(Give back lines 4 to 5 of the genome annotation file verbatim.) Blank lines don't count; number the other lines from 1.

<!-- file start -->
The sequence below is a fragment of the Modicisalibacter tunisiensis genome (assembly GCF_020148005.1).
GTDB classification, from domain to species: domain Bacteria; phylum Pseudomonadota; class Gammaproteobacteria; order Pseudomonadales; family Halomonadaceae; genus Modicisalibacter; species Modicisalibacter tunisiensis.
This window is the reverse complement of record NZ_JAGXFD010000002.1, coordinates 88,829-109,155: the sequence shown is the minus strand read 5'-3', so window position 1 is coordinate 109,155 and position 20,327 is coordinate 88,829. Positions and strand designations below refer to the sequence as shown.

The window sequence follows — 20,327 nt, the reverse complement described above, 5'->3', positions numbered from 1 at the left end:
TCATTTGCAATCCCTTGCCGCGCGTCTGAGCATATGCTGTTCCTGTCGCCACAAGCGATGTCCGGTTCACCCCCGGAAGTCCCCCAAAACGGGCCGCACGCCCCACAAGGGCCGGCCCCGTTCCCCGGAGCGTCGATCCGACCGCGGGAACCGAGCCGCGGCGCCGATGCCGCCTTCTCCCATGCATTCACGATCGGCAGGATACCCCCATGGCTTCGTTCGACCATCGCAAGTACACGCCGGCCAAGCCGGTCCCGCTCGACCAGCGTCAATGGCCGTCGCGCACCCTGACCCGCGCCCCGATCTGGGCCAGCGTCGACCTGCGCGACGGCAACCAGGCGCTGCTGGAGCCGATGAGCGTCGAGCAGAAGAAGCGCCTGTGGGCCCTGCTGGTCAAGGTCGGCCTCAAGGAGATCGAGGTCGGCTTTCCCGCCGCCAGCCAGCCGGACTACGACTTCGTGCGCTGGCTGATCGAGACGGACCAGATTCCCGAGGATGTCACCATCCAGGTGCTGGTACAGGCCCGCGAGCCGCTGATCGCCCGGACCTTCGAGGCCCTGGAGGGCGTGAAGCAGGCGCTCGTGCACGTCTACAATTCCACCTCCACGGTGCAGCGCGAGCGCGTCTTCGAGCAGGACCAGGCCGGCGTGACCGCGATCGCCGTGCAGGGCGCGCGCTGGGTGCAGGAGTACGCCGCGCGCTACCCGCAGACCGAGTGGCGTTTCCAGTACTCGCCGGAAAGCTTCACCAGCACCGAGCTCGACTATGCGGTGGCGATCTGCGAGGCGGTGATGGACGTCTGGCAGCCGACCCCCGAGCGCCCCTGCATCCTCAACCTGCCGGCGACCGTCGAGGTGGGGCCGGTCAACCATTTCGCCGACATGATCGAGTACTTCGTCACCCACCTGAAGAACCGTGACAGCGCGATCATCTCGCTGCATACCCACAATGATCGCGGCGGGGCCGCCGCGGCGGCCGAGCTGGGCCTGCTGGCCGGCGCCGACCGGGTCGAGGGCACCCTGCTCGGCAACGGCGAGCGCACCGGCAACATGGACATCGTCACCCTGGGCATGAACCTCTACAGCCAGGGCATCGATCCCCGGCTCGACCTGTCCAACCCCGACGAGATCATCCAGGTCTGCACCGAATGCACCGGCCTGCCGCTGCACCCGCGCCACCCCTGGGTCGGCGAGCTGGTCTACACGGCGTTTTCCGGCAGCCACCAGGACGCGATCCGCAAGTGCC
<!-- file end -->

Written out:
The window sequence follows — 20,327 nt, the reverse complement described above, 5'->3', positions numbered from 1 at the left end:
TCATTTGCAATCCCTTGCCGCGCGTCTGAGCATATGCTGTTCCTGTCGCCACAAGCGATGTCCGGTTCACCCCCGGAAGTCCCCCAAAACGGGCCGCACGCCCCACAAGGGCCGGCCCCGTTCCCCGGAGCGTCGATCCGACCGCGGGAACCGAGCCGCGGCGCCGATGCCGCCTTCTCCCATGCATTCACGATCGGCAGGATACCCCCATGGCTTCGTTCGACCATCGCAAGTACACGCCGGCCAAGCCGGTCCCGCTCGACCAGCGTCAATGGCCGTCGCGCACCCTGACCCGCGCCCCGATCTGGGCCAGCGTCGACCTGCGCGACGGCAACCAGGCGCTGCTGGAGCCGATGAGCGTCGAGCAGAAGAAGCGCCTGTGGGCCCTGCTGGTCAAGGTCGGCCTCAAGGAGATCGAGGTCGGCTTTCCCGCCGCCAGCCAGCCGGACTACGACTTCGTGCGCTGGCTGATCGAGACGGACCAGATTCCCGAGGATGTCACCATCCAGGTGCTGGTACAGGCCCGCGAGCCGCTGATCGCCCGGACCTTCGAGGCCCTGGAGGGCGTGAAGCAGGCGCTCGTGCACGTCTACAATTCCACCTCCACGGTGCAGCGCGAGCGCGTCTTCGAGCAGGACCAGGCCGGCGTGACCGCGATCGCCGTGCAGGGCGCGCGCTGGGTGCAGGAGTACGCCGCGCGCTACCCGCAGACCGAGTGGCGTTTCCAGTACTCGCCGGAAAGCTTCACCAGCACCGAGCTCGACTATGCGGTGGCGATCTGCGAGGCGGTGATGGACGTCTGGCAGCCGACCCCCGAGCGCCCCTGCATCCTCAACCTGCCGGCGACCGTCGAGGTGGGGCCGGTCAACCATTTCGCCGACATGATCGAGTACTTCGTCACCCACCTGAAGAACCGTGACAGCGCGATCATCTCGCTGCATACCCACAATGATCGCGGCGGGGCCGCCGCGGCGGCCGAGCTGGGCCTGCTGGCCGGCGCCGACCGGGTCGAGGGCACCCTGCTCGGCAACGGCGAGCGCACCGGCAACATGGACATCGTCACCCTGGGCATGAACCTCTACAGCCAGGGCATCGATCCCCGGCTCGACCTGTCCAACCCCGACGAGATCATCCAGGTCTGCACCGAATGCACCGGCCTGCCGCTGCACCCGCGCCACCCCTGGGTCGGCGAGCTGGTCTACACGGCGTTTTCCGGCAGCCACCAGGACGCGATCCGCAAGTGCC